When it comes to space photography, it feels like every year gets better than the last. From images of far off planets, to social media-savvy astronauts with DSLRS, to the excitement around SpaceX’s reusable rocket, 2015 has been ablaze with exceptional image after exceptional image of the cosmos and the vehicles that take us there.
This was the year evidence of liquidized water was found on Mars and the year we rediscovered our admiration for Pluto. A new generation of probes, armed with a new generation of cameras, has shown us more about our universe in more detail than ever before, and these images have awoken our collective love for adventure. These are our picks for the most awe-inspiring, jaw dropping, curiosity-kindling space photographs of 2015.
Space looks simple in this image of Saturn’s two moons, Enceladus and Tethys, floating above Saturn’s rings, taken by Cassini. Looking more like an abstract art piece than an actual photograph, this image encapsulates space’s nothingness.
Pluto may have gotten most of the attention this year, but this detailed image of its moon, Charon, is interesting because of its imperfection. Imperfectly round with a huge scar around its midsection, Charon showed us that our own moon may be as rugged as we thought.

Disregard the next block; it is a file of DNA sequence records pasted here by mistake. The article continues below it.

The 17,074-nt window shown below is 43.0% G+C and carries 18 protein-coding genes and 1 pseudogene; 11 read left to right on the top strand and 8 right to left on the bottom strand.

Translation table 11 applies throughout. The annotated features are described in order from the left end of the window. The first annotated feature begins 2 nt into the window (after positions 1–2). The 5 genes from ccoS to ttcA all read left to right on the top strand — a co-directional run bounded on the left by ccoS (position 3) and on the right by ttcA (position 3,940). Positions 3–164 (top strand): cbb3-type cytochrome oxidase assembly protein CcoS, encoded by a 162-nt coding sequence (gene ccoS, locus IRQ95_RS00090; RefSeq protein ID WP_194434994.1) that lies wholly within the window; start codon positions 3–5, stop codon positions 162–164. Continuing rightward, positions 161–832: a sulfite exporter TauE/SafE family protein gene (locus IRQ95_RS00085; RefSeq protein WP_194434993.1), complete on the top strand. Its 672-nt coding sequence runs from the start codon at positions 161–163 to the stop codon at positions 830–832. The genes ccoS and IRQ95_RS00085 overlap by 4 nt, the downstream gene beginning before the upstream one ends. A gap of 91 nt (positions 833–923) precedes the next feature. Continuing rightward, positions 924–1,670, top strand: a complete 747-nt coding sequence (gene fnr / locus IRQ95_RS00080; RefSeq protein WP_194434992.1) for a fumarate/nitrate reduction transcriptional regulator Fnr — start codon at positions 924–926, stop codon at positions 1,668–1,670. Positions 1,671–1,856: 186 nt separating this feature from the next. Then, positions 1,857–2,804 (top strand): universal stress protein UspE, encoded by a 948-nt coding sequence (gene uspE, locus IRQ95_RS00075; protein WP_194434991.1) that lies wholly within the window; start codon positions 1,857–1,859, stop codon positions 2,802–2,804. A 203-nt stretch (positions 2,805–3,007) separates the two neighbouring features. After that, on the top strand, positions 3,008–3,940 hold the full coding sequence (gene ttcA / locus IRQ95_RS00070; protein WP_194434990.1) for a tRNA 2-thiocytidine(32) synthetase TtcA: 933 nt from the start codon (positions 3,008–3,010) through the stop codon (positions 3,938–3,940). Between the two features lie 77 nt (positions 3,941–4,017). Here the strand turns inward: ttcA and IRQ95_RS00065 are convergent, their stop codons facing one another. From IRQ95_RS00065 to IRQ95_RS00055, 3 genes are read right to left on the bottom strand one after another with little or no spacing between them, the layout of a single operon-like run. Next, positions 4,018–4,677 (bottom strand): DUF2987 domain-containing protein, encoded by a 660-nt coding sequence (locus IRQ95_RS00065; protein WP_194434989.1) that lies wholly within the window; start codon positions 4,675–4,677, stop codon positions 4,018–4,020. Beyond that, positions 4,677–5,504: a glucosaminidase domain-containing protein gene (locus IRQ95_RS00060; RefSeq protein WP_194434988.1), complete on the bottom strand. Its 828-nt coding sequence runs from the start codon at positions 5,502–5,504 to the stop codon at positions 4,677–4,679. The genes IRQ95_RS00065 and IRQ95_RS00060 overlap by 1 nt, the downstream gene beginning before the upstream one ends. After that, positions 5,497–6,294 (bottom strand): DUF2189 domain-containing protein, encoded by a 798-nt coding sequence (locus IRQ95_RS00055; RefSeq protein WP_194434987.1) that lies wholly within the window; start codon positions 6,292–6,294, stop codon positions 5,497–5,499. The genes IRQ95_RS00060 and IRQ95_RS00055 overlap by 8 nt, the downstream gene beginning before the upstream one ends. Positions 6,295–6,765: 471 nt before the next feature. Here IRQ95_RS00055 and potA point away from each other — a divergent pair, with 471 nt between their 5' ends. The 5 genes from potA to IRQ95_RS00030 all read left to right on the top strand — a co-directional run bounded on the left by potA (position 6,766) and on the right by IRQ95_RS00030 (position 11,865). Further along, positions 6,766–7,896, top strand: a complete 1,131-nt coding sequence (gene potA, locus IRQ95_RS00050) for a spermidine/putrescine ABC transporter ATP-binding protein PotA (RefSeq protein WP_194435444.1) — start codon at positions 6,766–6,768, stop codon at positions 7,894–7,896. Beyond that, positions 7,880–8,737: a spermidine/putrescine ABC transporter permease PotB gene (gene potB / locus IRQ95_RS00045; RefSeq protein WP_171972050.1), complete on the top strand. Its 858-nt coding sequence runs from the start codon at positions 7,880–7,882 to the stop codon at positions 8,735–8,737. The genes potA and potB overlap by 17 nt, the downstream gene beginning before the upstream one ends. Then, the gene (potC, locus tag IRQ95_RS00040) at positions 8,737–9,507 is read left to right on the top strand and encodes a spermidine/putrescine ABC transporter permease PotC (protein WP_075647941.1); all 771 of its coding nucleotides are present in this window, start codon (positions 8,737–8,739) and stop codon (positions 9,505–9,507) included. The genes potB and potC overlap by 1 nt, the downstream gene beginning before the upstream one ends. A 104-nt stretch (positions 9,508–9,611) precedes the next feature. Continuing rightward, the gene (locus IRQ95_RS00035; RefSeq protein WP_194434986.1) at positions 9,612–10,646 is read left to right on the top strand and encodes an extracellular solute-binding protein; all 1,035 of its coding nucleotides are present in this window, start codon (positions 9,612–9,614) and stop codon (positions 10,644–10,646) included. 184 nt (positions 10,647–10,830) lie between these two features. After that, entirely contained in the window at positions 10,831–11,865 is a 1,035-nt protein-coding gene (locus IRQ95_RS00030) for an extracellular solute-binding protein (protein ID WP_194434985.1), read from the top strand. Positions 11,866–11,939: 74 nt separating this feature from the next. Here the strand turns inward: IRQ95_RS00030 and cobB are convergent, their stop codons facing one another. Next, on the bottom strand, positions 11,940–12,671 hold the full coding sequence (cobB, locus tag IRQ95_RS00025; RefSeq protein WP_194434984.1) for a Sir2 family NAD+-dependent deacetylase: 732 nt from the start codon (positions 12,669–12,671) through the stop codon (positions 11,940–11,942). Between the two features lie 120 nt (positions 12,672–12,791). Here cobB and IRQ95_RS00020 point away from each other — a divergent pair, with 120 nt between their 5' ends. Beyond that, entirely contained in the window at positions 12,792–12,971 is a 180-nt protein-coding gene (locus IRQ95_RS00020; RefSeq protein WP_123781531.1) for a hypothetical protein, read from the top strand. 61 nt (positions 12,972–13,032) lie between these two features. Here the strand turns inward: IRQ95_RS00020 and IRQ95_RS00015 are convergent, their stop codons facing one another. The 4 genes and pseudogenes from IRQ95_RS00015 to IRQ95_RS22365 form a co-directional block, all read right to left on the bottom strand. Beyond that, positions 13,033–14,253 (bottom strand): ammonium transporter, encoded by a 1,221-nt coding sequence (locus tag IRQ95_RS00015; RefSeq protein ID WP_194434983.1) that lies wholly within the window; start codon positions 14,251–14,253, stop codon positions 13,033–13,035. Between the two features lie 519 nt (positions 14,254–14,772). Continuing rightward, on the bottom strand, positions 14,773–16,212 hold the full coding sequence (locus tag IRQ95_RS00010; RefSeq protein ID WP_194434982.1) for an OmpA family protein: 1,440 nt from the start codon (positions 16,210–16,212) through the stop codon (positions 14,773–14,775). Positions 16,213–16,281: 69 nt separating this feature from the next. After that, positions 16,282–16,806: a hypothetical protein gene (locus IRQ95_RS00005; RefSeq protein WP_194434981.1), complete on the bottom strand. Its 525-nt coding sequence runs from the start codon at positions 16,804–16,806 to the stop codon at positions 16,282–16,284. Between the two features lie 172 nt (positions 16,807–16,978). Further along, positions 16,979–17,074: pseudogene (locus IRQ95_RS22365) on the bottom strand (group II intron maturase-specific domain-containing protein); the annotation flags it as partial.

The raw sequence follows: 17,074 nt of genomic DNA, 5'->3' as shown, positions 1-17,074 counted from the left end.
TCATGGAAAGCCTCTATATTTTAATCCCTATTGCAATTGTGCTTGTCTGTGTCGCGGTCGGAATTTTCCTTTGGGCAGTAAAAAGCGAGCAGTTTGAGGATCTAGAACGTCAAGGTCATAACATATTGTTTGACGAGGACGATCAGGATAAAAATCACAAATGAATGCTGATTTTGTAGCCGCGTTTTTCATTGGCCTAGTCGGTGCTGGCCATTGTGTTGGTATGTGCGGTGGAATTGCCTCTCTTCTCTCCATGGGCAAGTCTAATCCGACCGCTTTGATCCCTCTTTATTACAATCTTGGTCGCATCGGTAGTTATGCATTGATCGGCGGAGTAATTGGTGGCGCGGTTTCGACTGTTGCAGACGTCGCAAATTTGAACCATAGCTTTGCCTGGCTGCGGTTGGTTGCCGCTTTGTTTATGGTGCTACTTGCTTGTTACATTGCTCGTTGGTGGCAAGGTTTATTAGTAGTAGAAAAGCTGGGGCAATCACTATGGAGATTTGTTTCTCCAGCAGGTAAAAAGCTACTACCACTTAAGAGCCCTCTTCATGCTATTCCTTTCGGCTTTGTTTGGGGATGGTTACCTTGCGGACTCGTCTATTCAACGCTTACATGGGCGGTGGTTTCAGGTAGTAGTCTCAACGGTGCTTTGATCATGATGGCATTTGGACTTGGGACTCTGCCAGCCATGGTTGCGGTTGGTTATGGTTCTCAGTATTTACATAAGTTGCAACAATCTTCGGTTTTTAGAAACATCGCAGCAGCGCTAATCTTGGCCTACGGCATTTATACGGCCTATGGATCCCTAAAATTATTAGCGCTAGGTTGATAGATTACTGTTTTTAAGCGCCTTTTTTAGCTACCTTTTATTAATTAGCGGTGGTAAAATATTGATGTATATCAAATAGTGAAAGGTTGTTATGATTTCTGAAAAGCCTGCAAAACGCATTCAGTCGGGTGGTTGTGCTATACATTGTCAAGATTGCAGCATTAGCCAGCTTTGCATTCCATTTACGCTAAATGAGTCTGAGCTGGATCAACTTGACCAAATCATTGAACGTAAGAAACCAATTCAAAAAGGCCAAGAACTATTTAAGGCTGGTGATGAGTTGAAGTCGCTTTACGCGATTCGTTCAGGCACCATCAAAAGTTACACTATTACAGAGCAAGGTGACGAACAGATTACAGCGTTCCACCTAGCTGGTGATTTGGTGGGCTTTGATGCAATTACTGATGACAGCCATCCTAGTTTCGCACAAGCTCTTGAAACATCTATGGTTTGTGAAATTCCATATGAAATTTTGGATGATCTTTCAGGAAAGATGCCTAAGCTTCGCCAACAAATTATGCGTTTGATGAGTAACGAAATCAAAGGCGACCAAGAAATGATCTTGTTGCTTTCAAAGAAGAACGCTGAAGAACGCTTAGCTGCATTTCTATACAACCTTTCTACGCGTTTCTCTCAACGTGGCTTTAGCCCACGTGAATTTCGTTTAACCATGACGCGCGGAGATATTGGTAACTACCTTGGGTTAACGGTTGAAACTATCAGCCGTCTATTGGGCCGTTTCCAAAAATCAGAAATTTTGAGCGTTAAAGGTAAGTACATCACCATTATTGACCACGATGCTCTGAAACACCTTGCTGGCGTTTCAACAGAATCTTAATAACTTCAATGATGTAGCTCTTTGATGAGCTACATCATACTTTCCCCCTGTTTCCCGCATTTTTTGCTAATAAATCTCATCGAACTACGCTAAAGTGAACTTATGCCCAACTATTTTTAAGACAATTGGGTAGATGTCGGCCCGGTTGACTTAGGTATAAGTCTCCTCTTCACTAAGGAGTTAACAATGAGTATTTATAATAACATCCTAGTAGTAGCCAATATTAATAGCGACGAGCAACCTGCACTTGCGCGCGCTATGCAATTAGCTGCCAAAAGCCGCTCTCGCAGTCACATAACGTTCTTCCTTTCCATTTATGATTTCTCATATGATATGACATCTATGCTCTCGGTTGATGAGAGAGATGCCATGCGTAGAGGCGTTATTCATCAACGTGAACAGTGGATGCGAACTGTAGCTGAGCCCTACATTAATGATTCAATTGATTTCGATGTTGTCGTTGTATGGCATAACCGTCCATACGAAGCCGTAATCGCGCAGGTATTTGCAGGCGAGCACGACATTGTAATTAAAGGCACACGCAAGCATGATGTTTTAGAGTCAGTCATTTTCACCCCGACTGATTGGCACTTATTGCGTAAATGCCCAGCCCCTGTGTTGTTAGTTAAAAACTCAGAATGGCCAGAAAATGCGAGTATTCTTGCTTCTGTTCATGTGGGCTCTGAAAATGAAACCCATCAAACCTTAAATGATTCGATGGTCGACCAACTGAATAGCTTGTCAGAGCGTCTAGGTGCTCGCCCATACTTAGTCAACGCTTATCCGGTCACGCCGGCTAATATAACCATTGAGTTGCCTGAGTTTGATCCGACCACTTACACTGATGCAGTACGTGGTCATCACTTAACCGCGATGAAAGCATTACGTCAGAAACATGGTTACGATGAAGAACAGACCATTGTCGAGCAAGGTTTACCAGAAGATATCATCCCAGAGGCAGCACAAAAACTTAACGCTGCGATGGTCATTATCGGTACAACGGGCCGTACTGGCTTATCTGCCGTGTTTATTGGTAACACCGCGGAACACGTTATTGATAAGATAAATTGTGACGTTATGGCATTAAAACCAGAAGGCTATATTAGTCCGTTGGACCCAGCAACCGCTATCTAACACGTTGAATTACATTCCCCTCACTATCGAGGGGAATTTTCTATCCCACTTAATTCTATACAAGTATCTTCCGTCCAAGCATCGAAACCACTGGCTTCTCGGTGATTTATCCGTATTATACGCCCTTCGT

You can stop taking selfies now. Astronaut Scott Kelly has you beat. This #SpaceWalkSelfie was shared to Twitter in late October during his first space walk. In a year where NASA made a huge PR push in tandem with The Martian, this image helped us relate more to the astronauts who orbit us in the ISS.
It’s not often we get to see the far side of the moon, but thanks to the Earth Polychromatic Imaging Camera (phew!), we got to see it move into the sunlit side of the Earth. Frankly, it looks pretty fake – which makes its realness all the more surreal.
Of course this image would be on this list. It’s the image that made us all fall back in love Pluto after we told it to leave our textbooks as our 9th planet. This enhanced color image of the (still) dwarf planet let us know that Pluto loved us all along with its big heart.
An unprecedented look at failure from America’s most promising space company, SpaceX, shows the Falcon 9 Rocket failing a landing on an oceanic barge in February. It was supposed to herald a new age of reusable rockets, but we’d have to wait until December 2015 for that goal to be realized. Elon Musk shared a video of this crash with the caption, “Close, but no cigar. This time.”
America wasn’t the only space agency turning out incredible space images. This is comet 67P captured by the European Space Agency. The Rosetta probe was the first craft to rendezvous with a comet. Comet 67P may not look exactly how we’d expect, but that’s what makes it so fascinating.
Mars and NASA’s Curiosity Rover have been getting pretty friendly this year. This image of Mars’ sand dunes looks like it could be taken from Earth, reminding us that the alien can also be familiar.